December 2007 information revealed:
Shortly after work on Dr. Brown's house was completed, a BCC review showed
they are still owed $422,470 for work there (this number includes "an
estimated $60,000 for any future work")
BCC owes creditors 424, 447.64
BHC makes final payment of $229,000 to BCC for Southside project
Dr. Brown pays BCC $50,000
has an overdraft of more than $200,000, and owes creditors about $200,000
BHC pays $200,000 to BCC
BHC pays $200,000 to BCC
Roughly the same
time: Another construction company pays $22,000 to BCC
November-December 2003: BCC uses a lot of the balance in its account to pay a
number of its creditors (although many get only partial payment), leaving
$2,409.45 in the account
2003: A deposit of $50,000 to BCC's account (source unknown); the $50,000 is
withdrawn the same say (beneficiary unknown)
March 25, 2004:
Dr. Brown pays BCC $100,000; BCC pays Island Construction Services $102,000
April, 2004: BCC is de-listed
while sub-contractors go unpaid
WHEN BCC compiled an overview of its financial position in December 2001,
it drew up a list of sub-contractors and vendors it had employed to help build
Dr. Brown's palatial home who had not been paid for their services.
The list consisted of 29 companies, including electricians, building supply
firms and couriers. Also on the list was Island Construction, owned and
operated by Zane DeSilva who, as a 25 per cent shareholder in BCC and company
manager, was able to sub-contract his own firm to work under the BCC.
According to BCC calculations, the creditors were owed a total of $424, 447.64
– cash that BCC did not have unless it could call in the $422,000 it claimed
it was still owed by Dr. Brown. However, the Premier was adamant he had been
overcharged and refused to make any further payments to cover the cost of
Nevertheless, after a two-year wait, creditors were able to get some of their
money back – but only after the BHC had paid $400,000 into BCC's coffers in
And even then, the sub-contractors only received part-payment. Copies of BCC
cheques written out by Mr. DeSilva to a batch of companies on the creditors
list show they were paid less than what they had originally been owed. The
cheques were also marked 'Full and Final Settlement of Account', meaning that
they had no recourse should they change their minds and try to recoup more of
One sub-contracter told the Mid-Ocean News: "I went from Dr. Brown's to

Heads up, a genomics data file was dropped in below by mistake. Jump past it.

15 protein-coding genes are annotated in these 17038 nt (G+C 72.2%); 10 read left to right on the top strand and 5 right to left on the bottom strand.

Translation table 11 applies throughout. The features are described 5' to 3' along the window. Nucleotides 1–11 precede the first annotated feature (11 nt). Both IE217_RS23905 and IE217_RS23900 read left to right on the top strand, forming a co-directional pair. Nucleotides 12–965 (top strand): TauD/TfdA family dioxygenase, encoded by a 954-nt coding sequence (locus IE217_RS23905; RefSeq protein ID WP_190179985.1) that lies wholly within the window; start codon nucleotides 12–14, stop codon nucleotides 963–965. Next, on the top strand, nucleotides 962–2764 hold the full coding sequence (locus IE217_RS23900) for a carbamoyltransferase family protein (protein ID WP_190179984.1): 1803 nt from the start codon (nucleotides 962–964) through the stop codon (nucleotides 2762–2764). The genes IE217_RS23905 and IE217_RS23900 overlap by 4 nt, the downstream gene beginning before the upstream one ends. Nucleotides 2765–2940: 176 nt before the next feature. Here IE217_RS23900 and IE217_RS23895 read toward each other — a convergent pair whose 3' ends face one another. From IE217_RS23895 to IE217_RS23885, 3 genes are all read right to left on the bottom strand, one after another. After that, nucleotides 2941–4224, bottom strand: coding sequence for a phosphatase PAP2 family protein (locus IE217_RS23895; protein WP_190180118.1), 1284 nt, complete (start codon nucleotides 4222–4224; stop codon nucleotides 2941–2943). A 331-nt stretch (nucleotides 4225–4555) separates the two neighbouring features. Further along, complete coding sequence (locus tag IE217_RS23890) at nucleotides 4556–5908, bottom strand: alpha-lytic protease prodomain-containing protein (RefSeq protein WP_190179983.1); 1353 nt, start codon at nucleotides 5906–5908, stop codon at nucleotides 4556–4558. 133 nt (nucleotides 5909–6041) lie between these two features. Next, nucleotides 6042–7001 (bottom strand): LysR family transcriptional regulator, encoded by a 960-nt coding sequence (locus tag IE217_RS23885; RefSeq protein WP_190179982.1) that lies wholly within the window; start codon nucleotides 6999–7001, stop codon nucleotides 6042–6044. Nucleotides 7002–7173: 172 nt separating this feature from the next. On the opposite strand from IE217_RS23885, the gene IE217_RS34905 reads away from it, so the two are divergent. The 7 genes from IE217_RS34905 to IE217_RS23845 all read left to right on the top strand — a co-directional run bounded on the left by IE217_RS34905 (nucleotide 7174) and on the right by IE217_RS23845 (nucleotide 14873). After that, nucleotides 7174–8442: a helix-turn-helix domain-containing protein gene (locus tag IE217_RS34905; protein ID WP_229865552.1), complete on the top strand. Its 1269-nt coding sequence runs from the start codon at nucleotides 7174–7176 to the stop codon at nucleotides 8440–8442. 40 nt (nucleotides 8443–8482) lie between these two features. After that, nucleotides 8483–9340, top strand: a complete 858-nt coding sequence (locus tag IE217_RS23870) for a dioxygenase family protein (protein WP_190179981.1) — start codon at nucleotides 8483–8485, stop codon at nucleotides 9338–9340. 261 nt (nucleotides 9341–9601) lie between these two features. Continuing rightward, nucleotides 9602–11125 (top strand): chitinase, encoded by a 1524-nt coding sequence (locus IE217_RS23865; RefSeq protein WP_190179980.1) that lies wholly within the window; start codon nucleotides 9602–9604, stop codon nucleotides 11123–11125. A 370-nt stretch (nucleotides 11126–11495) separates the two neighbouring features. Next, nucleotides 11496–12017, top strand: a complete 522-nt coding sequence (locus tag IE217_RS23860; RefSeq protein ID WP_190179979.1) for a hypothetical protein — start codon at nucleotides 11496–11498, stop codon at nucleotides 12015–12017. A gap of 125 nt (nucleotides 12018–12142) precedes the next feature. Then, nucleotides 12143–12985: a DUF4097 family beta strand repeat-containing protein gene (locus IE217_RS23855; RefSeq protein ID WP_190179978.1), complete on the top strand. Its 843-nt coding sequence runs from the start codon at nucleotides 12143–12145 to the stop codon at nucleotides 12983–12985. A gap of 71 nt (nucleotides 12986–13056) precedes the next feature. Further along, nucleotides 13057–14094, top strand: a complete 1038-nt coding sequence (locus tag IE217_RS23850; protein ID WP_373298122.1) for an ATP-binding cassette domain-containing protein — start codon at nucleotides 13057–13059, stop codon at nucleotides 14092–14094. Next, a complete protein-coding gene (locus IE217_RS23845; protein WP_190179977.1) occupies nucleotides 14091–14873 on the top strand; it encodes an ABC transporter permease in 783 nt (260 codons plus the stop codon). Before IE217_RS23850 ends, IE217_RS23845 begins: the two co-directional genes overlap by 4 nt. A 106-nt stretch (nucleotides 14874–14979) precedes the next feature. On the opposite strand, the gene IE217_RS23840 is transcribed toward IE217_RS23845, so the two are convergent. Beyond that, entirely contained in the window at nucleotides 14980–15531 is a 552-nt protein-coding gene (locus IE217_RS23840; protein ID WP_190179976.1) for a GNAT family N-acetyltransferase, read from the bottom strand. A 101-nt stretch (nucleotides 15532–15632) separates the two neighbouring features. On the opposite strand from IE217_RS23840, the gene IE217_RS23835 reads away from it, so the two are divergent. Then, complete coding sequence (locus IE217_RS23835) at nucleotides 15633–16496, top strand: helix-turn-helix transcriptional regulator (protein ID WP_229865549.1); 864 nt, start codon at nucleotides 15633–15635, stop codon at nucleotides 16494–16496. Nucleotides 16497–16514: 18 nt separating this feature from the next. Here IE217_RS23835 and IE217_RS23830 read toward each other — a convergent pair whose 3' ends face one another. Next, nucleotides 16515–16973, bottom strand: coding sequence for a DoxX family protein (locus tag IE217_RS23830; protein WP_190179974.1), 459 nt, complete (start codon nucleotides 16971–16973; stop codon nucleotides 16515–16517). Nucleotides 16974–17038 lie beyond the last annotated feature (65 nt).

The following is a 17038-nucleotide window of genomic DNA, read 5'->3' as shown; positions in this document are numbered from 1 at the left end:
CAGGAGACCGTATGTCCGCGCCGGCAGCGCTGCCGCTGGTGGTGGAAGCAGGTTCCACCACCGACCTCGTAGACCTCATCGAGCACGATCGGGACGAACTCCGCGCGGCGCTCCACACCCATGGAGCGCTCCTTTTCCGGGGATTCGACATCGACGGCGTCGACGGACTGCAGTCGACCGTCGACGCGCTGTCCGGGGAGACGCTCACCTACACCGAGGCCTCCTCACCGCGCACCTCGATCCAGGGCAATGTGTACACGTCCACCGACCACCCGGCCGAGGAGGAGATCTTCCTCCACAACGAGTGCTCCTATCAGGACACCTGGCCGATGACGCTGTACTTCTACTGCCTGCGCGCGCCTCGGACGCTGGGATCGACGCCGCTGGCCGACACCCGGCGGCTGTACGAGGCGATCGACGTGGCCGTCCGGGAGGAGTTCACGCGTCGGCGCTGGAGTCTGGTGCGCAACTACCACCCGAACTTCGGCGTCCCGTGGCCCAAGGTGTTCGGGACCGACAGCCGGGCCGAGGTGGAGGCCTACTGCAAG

Southside to work on the 20 units there and by the end of those jobs, I hadn't
"There were problems with the company, there were complaints and delays – so
much so, that Arthur Pitcher didn't finish the job."
The man said he was advised by Mr. DeSilva that he would be recompensed once
the work at Southside was finished but that never happened and then the
Bermuda Housing Corporation scandal broke.
"The company was breaking up, there were problems with money and he called me
and told me, 'I know you're owed in excess of $50,000. Here's $20,000 take it
or leave it'. After I heard about all the crap that was going on I figured if
I didn't take it I'd get nothing. I wrote it off."
Asked why he didn't take Mr. DeSilva to court for non-payment, the man said:
"I've been that route. You end up spending more money than you're owed. I
decided to cut my losses and move on not knowing that four or five years down
the road all of this would come about. With all the finagling going on, I
decided to just write it off. I have no axe to grind but the bottom line is
Mr. DeSilva's own company was also subject to the same harsh financial
reality. The 2001 list of creditors shows that Island Construction Services
was owed $90,985 by BCC, yet in the end, the construction boss had to settle
for just $35,182.34, paid to him on November 10, 2003.
Bank records show that, once all the creditors had been paid off at the end of
the year, BCC's account stood at $2,409.45 in credit.
There were just a handful of further transactions on the account in the
following weeks. On December 22, 2003, a deposit of $50,000 was paid to BCC.
On the same day, $50,000 was paid out, although documents given to the
Mid-Ocean News do not show who made the deposit or the withdrawal.
But a similar double transaction took place three months later. On March 25,
with the account balance still standing at $2,409.45 a deposit of $100,000 was
made into the BCC account.
The deposit was paid in by Dr Brown, despite insisting for the previous two
years that he was not prepared to make any further payments to the firm – and
despite the fact that BCC no longer had any debts to pay off.
On the same day, BCC wrote out a cheque for $102,000, effectively clearing the
The cheque, written by BCC company manager Mr. DeSilva, was made payable to
Island Construction Services.
BCC was delisted a month later.